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It's time to check before you burn
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It's that time of the year.

No, not only Thanksgiving and Christmas.

It's also that time of the year to check before you burn, for the sake of the environment, which in turn will help you breathe easier. Check Before You Burn season started when the calendar rolled to November - and it orders people to make a phone call or send an e-mail to the Valley Air District before throwing wood into the fireplace. The organization also has a Web site where people can go to see the wood-burning forecasts.

And in order to better protect the public health from harmful effects of particulate matter, the Valley Air District made changes to the residential wood-burning curtailment rule and lowered the threshold for declaring curtailments.

The ban includes solid wood, wood pellets and manufactured fire logs.

There will be just two levels of wood-burning forecast. It's either "Wood Burning Prohibited" or "Please Burn Cleanly," depending on the day's air quality. These changes occurred to increase the level of protection of public health from particulate matter, which has been linked to bronchial infections, chronic lung disease and lung cancer. Residential wood burning can put as much as 24 tons of the particulate matter into the air on a typical winter day in the Valley.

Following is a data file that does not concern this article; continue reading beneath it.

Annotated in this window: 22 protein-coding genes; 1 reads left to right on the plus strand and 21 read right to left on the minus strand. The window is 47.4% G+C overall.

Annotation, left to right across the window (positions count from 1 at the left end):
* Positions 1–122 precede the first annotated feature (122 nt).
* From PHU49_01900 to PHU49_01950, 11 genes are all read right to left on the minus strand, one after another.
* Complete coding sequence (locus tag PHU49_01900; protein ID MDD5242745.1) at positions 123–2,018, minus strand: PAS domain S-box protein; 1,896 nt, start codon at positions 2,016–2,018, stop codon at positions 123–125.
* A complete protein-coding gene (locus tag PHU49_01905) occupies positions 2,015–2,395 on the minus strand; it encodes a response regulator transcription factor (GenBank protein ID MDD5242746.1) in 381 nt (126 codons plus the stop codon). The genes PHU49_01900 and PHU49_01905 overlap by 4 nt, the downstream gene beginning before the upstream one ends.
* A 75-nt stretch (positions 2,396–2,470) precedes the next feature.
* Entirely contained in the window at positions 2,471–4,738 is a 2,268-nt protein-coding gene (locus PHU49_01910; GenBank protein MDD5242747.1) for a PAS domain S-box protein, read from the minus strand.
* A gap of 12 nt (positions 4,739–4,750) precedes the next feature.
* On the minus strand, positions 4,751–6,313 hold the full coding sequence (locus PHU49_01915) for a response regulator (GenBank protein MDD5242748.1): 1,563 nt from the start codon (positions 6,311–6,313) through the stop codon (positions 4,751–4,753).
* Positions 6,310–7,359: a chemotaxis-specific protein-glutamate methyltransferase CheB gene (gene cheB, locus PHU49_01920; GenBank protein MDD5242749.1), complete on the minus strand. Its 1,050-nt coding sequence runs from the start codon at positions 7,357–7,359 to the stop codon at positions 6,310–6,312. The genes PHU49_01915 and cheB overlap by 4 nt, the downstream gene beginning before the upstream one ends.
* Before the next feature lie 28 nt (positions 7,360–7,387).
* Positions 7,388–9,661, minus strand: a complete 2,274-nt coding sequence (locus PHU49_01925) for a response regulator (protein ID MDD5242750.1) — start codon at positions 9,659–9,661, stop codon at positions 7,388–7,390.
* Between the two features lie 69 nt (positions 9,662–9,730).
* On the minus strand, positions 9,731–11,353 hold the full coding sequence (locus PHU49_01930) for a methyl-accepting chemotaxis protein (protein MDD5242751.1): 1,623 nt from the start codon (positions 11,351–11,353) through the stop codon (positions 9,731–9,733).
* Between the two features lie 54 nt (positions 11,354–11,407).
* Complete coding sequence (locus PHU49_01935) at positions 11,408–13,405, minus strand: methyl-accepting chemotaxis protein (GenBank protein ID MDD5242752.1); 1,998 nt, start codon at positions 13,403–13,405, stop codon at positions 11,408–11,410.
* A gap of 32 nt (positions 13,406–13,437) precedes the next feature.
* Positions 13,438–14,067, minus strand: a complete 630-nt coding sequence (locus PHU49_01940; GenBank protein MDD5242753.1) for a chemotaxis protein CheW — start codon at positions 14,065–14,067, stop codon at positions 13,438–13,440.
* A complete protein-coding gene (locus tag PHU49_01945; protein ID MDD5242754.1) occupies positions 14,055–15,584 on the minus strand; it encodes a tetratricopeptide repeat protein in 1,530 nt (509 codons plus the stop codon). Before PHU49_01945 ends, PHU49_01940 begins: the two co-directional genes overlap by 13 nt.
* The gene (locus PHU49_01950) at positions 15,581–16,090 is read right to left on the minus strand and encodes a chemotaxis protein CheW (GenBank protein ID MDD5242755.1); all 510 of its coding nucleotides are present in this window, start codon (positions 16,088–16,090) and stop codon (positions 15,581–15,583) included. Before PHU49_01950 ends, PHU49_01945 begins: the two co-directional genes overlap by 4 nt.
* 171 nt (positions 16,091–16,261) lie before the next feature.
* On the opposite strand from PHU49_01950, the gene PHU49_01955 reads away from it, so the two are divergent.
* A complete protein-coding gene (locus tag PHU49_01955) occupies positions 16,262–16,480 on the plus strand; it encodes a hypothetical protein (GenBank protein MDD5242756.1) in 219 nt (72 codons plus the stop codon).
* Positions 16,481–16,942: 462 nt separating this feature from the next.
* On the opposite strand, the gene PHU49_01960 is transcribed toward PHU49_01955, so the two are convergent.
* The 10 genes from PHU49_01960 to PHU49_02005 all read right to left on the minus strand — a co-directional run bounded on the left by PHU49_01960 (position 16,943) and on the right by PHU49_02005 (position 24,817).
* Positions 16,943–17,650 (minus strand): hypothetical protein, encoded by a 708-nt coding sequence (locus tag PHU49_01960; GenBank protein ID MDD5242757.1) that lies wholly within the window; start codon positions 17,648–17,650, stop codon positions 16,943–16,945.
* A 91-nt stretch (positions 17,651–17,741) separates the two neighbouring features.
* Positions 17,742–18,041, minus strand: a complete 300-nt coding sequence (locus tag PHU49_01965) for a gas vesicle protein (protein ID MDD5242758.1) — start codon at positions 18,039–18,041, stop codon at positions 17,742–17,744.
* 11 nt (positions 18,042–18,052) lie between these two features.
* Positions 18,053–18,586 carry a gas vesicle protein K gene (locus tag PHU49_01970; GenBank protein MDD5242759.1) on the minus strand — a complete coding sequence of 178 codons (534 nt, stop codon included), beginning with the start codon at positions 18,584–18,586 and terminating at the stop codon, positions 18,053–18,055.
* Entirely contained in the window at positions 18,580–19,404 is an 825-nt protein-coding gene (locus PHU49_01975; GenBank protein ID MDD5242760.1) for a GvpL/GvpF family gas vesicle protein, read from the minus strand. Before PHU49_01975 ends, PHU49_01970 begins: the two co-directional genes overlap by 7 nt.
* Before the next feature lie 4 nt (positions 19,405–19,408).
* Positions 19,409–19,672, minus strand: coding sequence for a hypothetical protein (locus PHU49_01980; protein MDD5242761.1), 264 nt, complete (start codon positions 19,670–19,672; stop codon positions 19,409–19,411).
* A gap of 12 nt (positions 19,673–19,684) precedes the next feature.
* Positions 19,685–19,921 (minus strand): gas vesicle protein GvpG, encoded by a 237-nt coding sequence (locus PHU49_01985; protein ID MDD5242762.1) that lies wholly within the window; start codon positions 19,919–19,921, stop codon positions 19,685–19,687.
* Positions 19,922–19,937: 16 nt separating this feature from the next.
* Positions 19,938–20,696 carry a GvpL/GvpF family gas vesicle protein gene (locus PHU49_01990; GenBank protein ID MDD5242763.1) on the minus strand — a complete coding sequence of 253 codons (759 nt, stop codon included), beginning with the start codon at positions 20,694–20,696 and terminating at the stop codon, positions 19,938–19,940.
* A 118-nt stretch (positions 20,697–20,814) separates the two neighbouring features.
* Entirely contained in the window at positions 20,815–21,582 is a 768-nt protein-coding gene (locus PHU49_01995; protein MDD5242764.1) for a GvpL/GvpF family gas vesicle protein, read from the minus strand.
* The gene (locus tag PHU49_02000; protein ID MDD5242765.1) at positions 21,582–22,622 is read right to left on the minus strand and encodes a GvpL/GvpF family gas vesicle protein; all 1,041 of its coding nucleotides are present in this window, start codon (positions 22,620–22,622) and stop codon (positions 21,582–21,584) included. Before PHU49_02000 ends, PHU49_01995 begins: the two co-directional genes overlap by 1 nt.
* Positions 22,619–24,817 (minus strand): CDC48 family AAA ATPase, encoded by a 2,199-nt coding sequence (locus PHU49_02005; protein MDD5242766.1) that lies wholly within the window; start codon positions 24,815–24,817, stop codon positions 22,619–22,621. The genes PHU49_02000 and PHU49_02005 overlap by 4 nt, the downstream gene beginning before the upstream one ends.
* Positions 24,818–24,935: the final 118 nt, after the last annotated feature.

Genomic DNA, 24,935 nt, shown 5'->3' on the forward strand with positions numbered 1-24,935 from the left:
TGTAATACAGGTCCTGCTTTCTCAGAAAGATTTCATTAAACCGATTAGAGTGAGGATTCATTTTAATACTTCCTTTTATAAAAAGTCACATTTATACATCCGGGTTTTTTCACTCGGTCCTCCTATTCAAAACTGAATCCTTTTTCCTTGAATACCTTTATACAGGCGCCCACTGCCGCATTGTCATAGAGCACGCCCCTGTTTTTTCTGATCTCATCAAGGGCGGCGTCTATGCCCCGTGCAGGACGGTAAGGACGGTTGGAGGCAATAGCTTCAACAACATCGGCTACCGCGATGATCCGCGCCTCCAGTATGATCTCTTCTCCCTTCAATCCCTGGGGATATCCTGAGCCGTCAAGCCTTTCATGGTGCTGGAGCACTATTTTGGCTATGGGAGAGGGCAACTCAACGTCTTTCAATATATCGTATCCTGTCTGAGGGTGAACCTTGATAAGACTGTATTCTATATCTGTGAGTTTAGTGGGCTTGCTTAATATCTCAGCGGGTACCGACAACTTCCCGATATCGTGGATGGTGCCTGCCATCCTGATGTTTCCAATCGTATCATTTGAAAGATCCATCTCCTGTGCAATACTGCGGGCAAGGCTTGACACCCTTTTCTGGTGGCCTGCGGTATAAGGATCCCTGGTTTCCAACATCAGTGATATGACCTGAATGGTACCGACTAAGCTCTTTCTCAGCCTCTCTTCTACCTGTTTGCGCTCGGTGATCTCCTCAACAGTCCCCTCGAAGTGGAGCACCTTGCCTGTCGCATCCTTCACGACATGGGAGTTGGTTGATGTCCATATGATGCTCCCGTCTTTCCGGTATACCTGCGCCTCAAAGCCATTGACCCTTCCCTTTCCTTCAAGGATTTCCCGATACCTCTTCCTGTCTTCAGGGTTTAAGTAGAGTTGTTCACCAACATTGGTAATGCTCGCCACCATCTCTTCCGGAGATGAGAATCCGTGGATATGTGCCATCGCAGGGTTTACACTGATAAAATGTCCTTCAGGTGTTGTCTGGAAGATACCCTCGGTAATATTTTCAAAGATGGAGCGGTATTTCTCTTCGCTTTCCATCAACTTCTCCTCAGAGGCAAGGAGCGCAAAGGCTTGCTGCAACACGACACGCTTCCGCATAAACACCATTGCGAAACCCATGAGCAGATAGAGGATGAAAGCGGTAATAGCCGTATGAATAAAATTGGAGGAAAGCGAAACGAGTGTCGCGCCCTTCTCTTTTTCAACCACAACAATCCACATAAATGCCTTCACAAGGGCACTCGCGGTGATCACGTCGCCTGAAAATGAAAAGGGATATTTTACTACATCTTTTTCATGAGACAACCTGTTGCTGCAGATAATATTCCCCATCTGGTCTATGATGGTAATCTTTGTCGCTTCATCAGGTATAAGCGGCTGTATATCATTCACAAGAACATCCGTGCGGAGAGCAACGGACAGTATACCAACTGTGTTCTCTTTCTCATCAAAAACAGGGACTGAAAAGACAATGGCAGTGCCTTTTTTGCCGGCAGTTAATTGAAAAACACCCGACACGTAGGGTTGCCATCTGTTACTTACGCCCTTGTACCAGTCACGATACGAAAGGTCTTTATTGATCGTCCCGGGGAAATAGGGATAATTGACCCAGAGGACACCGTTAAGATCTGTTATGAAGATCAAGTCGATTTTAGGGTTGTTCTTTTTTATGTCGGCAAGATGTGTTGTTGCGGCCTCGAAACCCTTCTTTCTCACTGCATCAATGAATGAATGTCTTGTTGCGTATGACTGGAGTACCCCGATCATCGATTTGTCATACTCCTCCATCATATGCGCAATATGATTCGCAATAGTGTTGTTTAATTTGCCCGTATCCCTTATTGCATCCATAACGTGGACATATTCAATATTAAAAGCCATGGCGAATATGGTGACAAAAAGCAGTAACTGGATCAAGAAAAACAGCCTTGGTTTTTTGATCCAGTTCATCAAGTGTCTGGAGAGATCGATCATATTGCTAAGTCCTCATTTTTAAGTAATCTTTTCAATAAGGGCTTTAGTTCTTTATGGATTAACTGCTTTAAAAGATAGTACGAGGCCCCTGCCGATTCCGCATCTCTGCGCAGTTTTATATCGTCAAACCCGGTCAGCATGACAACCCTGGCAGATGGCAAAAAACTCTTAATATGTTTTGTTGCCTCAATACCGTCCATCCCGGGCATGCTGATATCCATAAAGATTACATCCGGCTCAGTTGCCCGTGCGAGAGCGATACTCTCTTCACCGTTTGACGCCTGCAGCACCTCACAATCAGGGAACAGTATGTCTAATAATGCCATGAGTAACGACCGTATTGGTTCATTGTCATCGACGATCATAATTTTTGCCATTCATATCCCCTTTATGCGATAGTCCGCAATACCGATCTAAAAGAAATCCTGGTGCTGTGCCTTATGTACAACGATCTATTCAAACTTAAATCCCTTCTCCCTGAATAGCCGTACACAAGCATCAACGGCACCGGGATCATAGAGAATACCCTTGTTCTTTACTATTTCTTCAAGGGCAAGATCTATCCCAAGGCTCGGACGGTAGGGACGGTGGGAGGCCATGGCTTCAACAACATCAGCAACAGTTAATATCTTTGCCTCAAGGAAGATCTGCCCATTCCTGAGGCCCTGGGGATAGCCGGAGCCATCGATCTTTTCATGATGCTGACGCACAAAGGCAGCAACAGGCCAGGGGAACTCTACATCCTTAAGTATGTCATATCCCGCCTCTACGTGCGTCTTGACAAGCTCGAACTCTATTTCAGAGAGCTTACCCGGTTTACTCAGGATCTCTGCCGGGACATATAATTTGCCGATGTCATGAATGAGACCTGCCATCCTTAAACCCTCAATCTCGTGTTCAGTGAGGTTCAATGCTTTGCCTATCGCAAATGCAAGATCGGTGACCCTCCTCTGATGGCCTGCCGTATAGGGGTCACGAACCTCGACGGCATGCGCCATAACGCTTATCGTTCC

People who burn on "no-burn" days - which is defined when air quality is forecast to be 26 to 35 micrograms per cubic meter - will be fined $50 for first-time violations. The fines increase with additional violations.

Last year, 88 citations were issued in the Valley, as smoke from the chimney was the obvious sign.

There are exemptions to the wood-burning prohibitions, however: If you live in an area where there is no natural-gas service or if wood-burning is your only source of heat.

Last year, there were 15 no-burn days in the Valley. That number could triple this season.

"We have the most stringent protections in the state for exposure to particulate matter," said Seyed Sadredin, the Air District's executive director and air pollution control officer. "Our board continues to be aggressive on behalf of the Valley's residents."

Tom Duncan, owner of Duncan Wood Products in Modesto, said the best kind of wood to burn during the winter is almond, since it can last up to four hours and produces small amounts of ash compared to mountain oak wood, which burns for five hours but produces about 10 times as much ash.

Daily wood-burning forecasts are available every day at 4:30 p.m. by visiting, or calling 1-800-766-4463. Wood-burners can also subscribe to

For more information, call the District office for the San Joaquin Valley at 557-6400.